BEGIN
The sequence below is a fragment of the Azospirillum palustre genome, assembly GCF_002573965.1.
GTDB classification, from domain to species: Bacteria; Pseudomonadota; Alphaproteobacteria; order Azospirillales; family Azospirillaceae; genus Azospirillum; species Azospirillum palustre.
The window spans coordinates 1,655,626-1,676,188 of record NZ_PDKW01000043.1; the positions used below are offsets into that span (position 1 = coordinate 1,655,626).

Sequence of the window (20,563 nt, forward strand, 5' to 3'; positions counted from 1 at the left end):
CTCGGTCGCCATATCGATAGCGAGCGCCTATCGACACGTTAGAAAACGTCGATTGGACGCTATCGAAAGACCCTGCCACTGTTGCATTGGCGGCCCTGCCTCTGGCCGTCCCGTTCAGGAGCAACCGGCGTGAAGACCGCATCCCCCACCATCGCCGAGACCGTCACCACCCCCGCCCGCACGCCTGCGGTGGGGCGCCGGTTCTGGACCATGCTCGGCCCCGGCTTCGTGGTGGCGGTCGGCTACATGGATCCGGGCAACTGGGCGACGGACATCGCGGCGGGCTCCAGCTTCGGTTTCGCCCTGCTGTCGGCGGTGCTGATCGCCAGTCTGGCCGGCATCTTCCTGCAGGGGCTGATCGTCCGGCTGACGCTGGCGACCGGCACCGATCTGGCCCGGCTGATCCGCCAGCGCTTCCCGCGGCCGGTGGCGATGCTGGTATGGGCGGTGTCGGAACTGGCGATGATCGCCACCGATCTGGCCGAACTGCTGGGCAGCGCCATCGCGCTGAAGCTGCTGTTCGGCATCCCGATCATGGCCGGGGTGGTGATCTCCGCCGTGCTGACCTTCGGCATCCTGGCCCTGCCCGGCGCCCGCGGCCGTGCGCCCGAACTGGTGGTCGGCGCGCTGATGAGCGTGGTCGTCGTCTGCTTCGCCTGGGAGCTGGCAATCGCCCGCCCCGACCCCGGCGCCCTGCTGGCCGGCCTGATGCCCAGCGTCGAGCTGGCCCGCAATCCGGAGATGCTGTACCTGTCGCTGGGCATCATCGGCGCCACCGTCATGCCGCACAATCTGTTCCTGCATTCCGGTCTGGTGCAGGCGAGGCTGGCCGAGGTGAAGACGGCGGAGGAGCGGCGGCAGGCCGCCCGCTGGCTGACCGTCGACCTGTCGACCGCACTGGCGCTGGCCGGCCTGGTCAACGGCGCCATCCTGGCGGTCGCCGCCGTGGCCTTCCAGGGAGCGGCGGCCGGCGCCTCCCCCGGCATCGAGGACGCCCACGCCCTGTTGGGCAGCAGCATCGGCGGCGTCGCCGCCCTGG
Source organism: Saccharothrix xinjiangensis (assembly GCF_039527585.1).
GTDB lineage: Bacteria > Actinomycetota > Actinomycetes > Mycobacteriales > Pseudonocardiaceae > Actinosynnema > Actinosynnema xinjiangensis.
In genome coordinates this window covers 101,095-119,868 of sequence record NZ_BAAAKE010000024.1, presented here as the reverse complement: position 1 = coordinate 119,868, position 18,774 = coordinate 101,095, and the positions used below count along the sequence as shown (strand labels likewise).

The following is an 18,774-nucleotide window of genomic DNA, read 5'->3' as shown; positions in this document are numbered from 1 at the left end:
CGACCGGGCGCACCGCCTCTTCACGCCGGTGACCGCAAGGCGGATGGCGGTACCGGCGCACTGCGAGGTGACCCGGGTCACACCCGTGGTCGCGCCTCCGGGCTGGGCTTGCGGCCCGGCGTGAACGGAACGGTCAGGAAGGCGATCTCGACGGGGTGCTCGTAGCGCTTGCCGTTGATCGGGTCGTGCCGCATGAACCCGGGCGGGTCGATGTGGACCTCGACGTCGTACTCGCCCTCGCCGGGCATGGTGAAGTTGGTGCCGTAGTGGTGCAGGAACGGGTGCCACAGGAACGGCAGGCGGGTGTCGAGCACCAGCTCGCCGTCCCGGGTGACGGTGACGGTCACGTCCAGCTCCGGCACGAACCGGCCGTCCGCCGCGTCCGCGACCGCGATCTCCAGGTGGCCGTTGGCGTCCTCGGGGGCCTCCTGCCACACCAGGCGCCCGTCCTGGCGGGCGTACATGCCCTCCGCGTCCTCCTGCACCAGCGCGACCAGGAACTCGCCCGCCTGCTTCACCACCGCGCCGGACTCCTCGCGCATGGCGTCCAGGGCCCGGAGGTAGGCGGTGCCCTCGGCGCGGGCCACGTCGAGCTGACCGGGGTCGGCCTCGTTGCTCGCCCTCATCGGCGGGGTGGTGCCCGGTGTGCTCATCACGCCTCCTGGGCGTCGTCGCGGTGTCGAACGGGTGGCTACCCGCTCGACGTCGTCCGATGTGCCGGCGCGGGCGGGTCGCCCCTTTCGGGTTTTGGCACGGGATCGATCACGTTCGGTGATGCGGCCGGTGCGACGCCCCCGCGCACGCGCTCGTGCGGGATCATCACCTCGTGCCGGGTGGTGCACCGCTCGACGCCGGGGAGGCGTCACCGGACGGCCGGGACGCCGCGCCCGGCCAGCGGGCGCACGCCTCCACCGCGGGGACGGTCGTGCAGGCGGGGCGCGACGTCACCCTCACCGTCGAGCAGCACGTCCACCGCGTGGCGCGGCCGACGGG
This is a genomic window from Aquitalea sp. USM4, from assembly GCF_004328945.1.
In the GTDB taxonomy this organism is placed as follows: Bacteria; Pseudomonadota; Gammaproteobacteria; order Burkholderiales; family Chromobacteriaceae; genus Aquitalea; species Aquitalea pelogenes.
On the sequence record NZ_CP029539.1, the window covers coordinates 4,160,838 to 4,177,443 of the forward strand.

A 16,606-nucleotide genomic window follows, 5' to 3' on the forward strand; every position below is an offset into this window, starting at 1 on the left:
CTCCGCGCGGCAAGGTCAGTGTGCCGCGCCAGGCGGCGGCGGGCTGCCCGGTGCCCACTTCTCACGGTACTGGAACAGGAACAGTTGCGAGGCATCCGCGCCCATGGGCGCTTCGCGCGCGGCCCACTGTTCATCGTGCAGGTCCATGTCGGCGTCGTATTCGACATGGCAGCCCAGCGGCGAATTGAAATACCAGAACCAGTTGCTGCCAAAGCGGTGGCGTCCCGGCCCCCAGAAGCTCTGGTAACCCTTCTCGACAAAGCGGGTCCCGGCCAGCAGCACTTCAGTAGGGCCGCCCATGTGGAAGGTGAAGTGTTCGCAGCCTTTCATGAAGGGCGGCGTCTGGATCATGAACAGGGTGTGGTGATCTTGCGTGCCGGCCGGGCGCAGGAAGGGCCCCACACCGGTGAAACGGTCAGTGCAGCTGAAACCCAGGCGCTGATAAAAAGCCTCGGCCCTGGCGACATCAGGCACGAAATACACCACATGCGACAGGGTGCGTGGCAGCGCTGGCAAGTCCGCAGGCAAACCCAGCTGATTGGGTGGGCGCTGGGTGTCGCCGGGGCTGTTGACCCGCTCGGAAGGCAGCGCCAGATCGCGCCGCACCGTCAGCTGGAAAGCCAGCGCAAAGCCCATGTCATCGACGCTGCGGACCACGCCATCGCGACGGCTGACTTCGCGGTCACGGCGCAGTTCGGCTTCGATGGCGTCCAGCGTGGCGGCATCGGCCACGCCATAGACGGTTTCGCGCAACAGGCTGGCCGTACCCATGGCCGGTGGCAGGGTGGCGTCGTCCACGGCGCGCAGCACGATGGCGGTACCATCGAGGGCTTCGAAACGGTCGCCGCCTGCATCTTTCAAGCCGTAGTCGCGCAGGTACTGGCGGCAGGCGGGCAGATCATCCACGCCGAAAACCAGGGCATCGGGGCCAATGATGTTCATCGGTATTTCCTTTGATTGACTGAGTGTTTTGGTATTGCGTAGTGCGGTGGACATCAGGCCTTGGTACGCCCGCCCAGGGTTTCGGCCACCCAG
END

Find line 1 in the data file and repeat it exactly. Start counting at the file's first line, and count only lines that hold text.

The sequence below is a fragment of the Azospirillum palustre genome, assembly GCF_002573965.1.